This is the third and final part of a three part blog post providing guidance on how to create and deliver an effective presentation. Part 1 provided guidance on how to develop your content. Part 2 gave tips on how to deliver your presentation.
This final part in the series considers how to handle questions and how to prepare for what might go wrong.
You need to decide how you want to handle questions – do you want people to save questions up until the end, or are you happy to respond to questions as they arise? Whichever approach you choose, inform your audience at the start of the presentation so that they understand when to ask questions.
I generally prefer to take questions as they arise as this means that the presentation becomes more of a conversation with your audience rather than a monologue. This has the added advantage of livening up the presentation and providing you with feedback that someone is listening!
If someone asks a really challenging question (which may not interest the rest of the audience), feel free to suggest continuing the discussion after the formal presentation is over. You can also use this technique if one person is insisting on asking lots of questions.
When it all goes wrong…
Presentations, by their nature, have a risk of things not going according to plan – venue problems, technical problems, tricky audience etc. There are a range of foreseeable problems that you can prepare for to make your presentation run more smoothly:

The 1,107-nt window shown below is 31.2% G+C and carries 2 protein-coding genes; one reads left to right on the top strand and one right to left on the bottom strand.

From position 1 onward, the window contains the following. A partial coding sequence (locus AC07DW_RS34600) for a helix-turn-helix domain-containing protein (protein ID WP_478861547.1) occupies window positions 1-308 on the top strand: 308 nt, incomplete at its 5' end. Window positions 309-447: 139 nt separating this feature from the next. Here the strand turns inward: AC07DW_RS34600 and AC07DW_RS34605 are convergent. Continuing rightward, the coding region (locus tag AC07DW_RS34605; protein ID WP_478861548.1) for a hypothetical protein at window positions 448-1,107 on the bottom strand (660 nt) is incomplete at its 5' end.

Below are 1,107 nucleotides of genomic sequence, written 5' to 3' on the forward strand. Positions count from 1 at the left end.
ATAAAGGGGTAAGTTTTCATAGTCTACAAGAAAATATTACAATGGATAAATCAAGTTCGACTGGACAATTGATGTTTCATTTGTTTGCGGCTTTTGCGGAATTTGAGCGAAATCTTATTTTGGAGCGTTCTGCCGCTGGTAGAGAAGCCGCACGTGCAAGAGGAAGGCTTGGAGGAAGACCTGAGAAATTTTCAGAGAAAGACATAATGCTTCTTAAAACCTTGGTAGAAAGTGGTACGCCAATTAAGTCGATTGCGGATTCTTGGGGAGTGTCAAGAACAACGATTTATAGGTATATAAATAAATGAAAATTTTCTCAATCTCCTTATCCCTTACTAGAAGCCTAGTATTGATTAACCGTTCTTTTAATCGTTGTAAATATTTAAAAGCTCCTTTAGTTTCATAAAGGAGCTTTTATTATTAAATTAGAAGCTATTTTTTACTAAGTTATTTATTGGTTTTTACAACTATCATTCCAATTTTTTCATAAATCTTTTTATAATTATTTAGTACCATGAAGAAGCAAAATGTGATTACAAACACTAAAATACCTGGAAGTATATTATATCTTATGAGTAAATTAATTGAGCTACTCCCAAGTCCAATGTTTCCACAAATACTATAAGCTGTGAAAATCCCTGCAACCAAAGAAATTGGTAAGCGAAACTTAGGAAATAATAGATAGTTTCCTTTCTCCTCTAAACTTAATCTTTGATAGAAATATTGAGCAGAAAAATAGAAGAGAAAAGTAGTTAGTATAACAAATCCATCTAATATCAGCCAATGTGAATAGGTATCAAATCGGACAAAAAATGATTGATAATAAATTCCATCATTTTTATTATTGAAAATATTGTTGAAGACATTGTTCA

- Arrive in plenty of time to make sure that you can find the venue, get parked and arrive in a relaxed state
- If your are presenting on a large, unfamiliar site, getting access to the room may be far harder than you anticipate, allow plenty of time for this
- Ensure that someone is on hand to show you how the projector and audio equipment work. Find out how to contact them if problems arise during the presentation
- Have a copy of your presentation on a disk/data stick as well as your laptop in case of problems
- Have a hard copy of your presentation available to act as a prompt in case other options to display your presentation fail
- Consider in advance how you might give your presentation if the display fails – will you just talk through the content, or use whiteboard/flipchart to create your visual aids?
- If someone keeps interrupting or asking detailed/irrelevant/difficult questions, suggest that you carry on the discussion at the end of the presentation
- If you are presenting after lunch, then you may have some of the audience start to ‘nod off’ – engaging the audience directly in conversation will liven things up and waken up any drowsy audience members
- Interruptions from mobile phones can be annoying – announce that the owner of the next phone to ring will need to donate £$€10 to charity – this will get them turned off quickly
- Losing your voice is unlikely, but a glass of water on hand will stop you croaking if your mouth dries out
If a presentation goes well, you get a real buzz out of it, so follow the suggestions in these blog posts, relax and enjoy the experience.